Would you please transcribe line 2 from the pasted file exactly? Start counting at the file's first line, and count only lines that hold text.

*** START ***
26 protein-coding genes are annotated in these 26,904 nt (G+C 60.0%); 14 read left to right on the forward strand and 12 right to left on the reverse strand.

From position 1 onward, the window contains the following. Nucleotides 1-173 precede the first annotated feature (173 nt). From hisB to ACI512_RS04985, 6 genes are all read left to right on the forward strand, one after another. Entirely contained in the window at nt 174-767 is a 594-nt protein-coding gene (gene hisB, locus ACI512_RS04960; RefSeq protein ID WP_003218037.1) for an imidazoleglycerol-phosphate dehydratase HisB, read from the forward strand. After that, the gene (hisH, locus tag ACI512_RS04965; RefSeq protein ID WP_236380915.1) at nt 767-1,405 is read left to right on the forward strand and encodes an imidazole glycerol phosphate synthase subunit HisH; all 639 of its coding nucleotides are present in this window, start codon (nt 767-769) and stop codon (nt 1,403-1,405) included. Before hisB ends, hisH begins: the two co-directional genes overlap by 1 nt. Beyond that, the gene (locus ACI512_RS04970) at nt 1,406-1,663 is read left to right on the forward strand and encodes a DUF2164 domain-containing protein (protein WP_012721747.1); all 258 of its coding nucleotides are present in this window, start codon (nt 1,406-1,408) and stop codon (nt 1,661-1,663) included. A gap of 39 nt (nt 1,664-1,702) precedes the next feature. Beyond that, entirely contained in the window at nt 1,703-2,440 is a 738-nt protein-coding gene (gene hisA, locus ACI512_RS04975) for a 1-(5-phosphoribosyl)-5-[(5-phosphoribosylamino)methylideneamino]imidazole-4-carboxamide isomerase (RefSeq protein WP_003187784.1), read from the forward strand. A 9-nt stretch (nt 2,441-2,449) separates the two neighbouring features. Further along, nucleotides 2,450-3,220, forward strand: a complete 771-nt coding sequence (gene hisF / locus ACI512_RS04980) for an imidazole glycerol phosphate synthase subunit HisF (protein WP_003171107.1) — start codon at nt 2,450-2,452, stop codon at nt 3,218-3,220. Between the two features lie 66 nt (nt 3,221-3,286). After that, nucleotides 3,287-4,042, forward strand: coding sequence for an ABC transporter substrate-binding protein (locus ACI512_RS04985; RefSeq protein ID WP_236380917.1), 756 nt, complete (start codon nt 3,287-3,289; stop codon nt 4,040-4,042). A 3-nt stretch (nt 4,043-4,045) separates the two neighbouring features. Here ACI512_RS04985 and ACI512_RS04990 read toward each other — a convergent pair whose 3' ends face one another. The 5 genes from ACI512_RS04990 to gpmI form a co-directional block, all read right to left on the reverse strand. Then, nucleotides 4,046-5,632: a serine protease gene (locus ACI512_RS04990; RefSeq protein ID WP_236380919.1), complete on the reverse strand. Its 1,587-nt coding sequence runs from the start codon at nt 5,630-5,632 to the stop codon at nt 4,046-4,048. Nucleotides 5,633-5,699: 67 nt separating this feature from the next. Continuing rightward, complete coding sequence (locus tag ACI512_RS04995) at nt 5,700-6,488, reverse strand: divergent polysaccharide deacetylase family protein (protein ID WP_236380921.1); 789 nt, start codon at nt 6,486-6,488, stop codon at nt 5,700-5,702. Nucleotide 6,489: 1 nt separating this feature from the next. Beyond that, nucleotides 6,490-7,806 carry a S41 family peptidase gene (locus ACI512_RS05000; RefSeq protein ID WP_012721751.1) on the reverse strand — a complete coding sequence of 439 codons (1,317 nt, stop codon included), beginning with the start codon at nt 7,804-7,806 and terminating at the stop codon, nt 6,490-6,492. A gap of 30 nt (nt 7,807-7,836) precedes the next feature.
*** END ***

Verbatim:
From position 1 onward, the window contains the following. Nucleotides 1-173 precede the first annotated feature (173 nt). From hisB to ACI512_RS04985, 6 genes are all read left to right on the forward strand, one after another. Entirely contained in the window at nt 174-767 is a 594-nt protein-coding gene (gene hisB, locus ACI512_RS04960; RefSeq protein ID WP_003218037.1) for an imidazoleglycerol-phosphate dehydratase HisB, read from the forward strand. After that, the gene (hisH, locus tag ACI512_RS04965; RefSeq protein ID WP_236380915.1) at nt 767-1,405 is read left to right on the forward strand and encodes an imidazole glycerol phosphate synthase subunit HisH; all 639 of its coding nucleotides are present in this window, start codon (nt 767-769) and stop codon (nt 1,403-1,405) included. Before hisB ends, hisH begins: the two co-directional genes overlap by 1 nt. Beyond that, the gene (locus ACI512_RS04970) at nt 1,406-1,663 is read left to right on the forward strand and encodes a DUF2164 domain-containing protein (protein WP_012721747.1); all 258 of its coding nucleotides are present in this window, start codon (nt 1,406-1,408) and stop codon (nt 1,661-1,663) included. A gap of 39 nt (nt 1,664-1,702) precedes the next feature. Beyond that, entirely contained in the window at nt 1,703-2,440 is a 738-nt protein-coding gene (gene hisA, locus ACI512_RS04975) for a 1-(5-phosphoribosyl)-5-[(5-phosphoribosylamino)methylideneamino]imidazole-4-carboxamide isomerase (RefSeq protein WP_003187784.1), read from the forward strand. A 9-nt stretch (nt 2,441-2,449) separates the two neighbouring features. Further along, nucleotides 2,450-3,220, forward strand: a complete 771-nt coding sequence (gene hisF / locus ACI512_RS04980) for an imidazole glycerol phosphate synthase subunit HisF (protein WP_003171107.1) — start codon at nt 2,450-2,452, stop codon at nt 3,218-3,220. Between the two features lie 66 nt (nt 3,221-3,286). After that, nucleotides 3,287-4,042, forward strand: coding sequence for an ABC transporter substrate-binding protein (locus ACI512_RS04985; RefSeq protein ID WP_236380917.1), 756 nt, complete (start codon nt 3,287-3,289; stop codon nt 4,040-4,042). A 3-nt stretch (nt 4,043-4,045) separates the two neighbouring features. Here ACI512_RS04985 and ACI512_RS04990 read toward each other — a convergent pair whose 3' ends face one another. The 5 genes from ACI512_RS04990 to gpmI form a co-directional block, all read right to left on the reverse strand. Then, nucleotides 4,046-5,632: a serine protease gene (locus ACI512_RS04990; RefSeq protein ID WP_236380919.1), complete on the reverse strand. Its 1,587-nt coding sequence runs from the start codon at nt 5,630-5,632 to the stop codon at nt 4,046-4,048. Nucleotides 5,633-5,699: 67 nt separating this feature from the next. Continuing rightward, complete coding sequence (locus tag ACI512_RS04995) at nt 5,700-6,488, reverse strand: divergent polysaccharide deacetylase family protein (protein ID WP_236380921.1); 789 nt, start codon at nt 6,486-6,488, stop codon at nt 5,700-5,702. Nucleotide 6,489: 1 nt separating this feature from the next. Beyond that, nucleotides 6,490-7,806 carry a S41 family peptidase gene (locus ACI512_RS05000; RefSeq protein ID WP_012721751.1) on the reverse strand — a complete coding sequence of 439 codons (1,317 nt, stop codon included), beginning with the start codon at nt 7,804-7,806 and terminating at the stop codon, nt 6,490-6,492. A gap of 30 nt (nt 7,807-7,836) precedes the next feature.